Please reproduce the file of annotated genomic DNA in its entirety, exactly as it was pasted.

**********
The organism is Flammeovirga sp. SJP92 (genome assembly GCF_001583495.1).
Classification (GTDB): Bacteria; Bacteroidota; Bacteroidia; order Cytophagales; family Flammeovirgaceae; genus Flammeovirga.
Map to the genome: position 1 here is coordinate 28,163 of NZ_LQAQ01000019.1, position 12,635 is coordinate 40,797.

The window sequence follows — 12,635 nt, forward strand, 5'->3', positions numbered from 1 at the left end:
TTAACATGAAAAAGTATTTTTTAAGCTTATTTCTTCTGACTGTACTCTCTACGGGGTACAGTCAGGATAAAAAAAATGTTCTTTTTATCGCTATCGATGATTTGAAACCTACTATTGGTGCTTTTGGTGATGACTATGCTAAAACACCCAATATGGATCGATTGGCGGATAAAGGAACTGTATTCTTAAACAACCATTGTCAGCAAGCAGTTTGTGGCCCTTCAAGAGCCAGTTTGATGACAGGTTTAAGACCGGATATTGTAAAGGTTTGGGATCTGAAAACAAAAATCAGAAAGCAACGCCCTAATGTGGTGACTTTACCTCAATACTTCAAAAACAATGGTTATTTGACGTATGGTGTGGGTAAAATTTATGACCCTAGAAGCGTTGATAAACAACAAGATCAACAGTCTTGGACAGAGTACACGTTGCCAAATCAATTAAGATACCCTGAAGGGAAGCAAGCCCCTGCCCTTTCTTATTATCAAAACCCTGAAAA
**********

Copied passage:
The organism is Flammeovirga sp. SJP92 (genome assembly GCF_001583495.1).
Classification (GTDB): Bacteria; Bacteroidota; Bacteroidia; order Cytophagales; family Flammeovirgaceae; genus Flammeovirga.
Map to the genome: position 1 here is coordinate 28,163 of NZ_LQAQ01000019.1, position 12,635 is coordinate 40,797.

The window sequence follows — 12,635 nt, forward strand, 5'->3', positions numbered from 1 at the left end:
TTAACATGAAAAAGTATTTTTTAAGCTTATTTCTTCTGACTGTACTCTCTACGGGGTACAGTCAGGATAAAAAAAATGTTCTTTTTATCGCTATCGATGATTTGAAACCTACTATTGGTGCTTTTGGTGATGACTATGCTAAAACACCCAATATGGATCGATTGGCGGATAAAGGAACTGTATTCTTAAACAACCATTGTCAGCAAGCAGTTTGTGGCCCTTCAAGAGCCAGTTTGATGACAGGTTTAAGACCGGATATTGTAAAGGTTTGGGATCTGAAAACAAAAATCAGAAAGCAACGCCCTAATGTGGTGACTTTACCTCAATACTTCAAAAACAATGGTTATTTGACGTATGGTGTGGGTAAAATTTATGACCCTAGAAGCGTTGATAAACAACAAGATCAACAGTCTTGGACAGAGTACACGTTGCCAAATCAATTAAGATACCCTGAAGGGAAGCAAGCCCCTGCCCTTTCTTATTATCAAAACCCTGAAAA